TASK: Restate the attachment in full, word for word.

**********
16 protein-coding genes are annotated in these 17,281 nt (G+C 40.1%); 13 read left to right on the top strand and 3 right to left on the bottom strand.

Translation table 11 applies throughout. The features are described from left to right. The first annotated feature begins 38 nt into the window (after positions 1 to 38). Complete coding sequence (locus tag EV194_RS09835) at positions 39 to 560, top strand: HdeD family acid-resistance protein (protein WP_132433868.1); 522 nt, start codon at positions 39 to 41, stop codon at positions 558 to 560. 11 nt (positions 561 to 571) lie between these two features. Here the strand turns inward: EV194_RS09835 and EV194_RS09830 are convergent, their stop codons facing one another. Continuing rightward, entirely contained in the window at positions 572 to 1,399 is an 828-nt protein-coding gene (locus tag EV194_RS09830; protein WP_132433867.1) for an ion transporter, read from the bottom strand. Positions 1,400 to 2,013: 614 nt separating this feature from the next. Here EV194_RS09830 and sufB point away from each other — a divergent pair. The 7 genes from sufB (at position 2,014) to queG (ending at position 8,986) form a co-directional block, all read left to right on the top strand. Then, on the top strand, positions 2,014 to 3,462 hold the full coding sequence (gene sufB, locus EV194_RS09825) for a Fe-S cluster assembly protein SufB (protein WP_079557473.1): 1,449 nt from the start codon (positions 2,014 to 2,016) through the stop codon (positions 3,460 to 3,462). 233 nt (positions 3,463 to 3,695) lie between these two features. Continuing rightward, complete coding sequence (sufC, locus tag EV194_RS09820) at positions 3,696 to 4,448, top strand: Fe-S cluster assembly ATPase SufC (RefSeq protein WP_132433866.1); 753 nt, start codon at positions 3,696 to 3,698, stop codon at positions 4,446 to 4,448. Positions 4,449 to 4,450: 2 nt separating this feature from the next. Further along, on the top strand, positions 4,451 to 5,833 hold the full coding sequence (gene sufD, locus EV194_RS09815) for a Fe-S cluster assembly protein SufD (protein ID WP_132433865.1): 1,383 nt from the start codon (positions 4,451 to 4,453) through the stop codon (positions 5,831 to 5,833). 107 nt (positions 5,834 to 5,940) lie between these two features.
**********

16 protein-coding genes are annotated in these 17,281 nt (G+C 40.1%); 13 read left to right on the top strand and 3 right to left on the bottom strand.

Translation table 11 applies throughout. The features are described from left to right. The first annotated feature begins 38 nt into the window (after positions 1 to 38). Complete coding sequence (locus tag EV194_RS09835) at positions 39 to 560, top strand: HdeD family acid-resistance protein (protein WP_132433868.1); 522 nt, start codon at positions 39 to 41, stop codon at positions 558 to 560. 11 nt (positions 561 to 571) lie between these two features. Here the strand turns inward: EV194_RS09835 and EV194_RS09830 are convergent, their stop codons facing one another. Continuing rightward, entirely contained in the window at positions 572 to 1,399 is an 828-nt protein-coding gene (locus tag EV194_RS09830; protein WP_132433867.1) for an ion transporter, read from the bottom strand. Positions 1,400 to 2,013: 614 nt separating this feature from the next. Here EV194_RS09830 and sufB point away from each other — a divergent pair. The 7 genes from sufB (at position 2,014) to queG (ending at position 8,986) form a co-directional block, all read left to right on the top strand. Then, on the top strand, positions 2,014 to 3,462 hold the full coding sequence (gene sufB, locus EV194_RS09825) for a Fe-S cluster assembly protein SufB (protein WP_079557473.1): 1,449 nt from the start codon (positions 2,014 to 2,016) through the stop codon (positions 3,460 to 3,462). 233 nt (positions 3,463 to 3,695) lie between these two features. Continuing rightward, complete coding sequence (sufC, locus tag EV194_RS09820) at positions 3,696 to 4,448, top strand: Fe-S cluster assembly ATPase SufC (RefSeq protein WP_132433866.1); 753 nt, start codon at positions 3,696 to 3,698, stop codon at positions 4,446 to 4,448. Positions 4,449 to 4,450: 2 nt separating this feature from the next. Further along, on the top strand, positions 4,451 to 5,833 hold the full coding sequence (gene sufD, locus EV194_RS09815) for a Fe-S cluster assembly protein SufD (protein ID WP_132433865.1): 1,383 nt from the start codon (positions 4,451 to 4,453) through the stop codon (positions 5,831 to 5,833). 107 nt (positions 5,834 to 5,940) lie between these two features.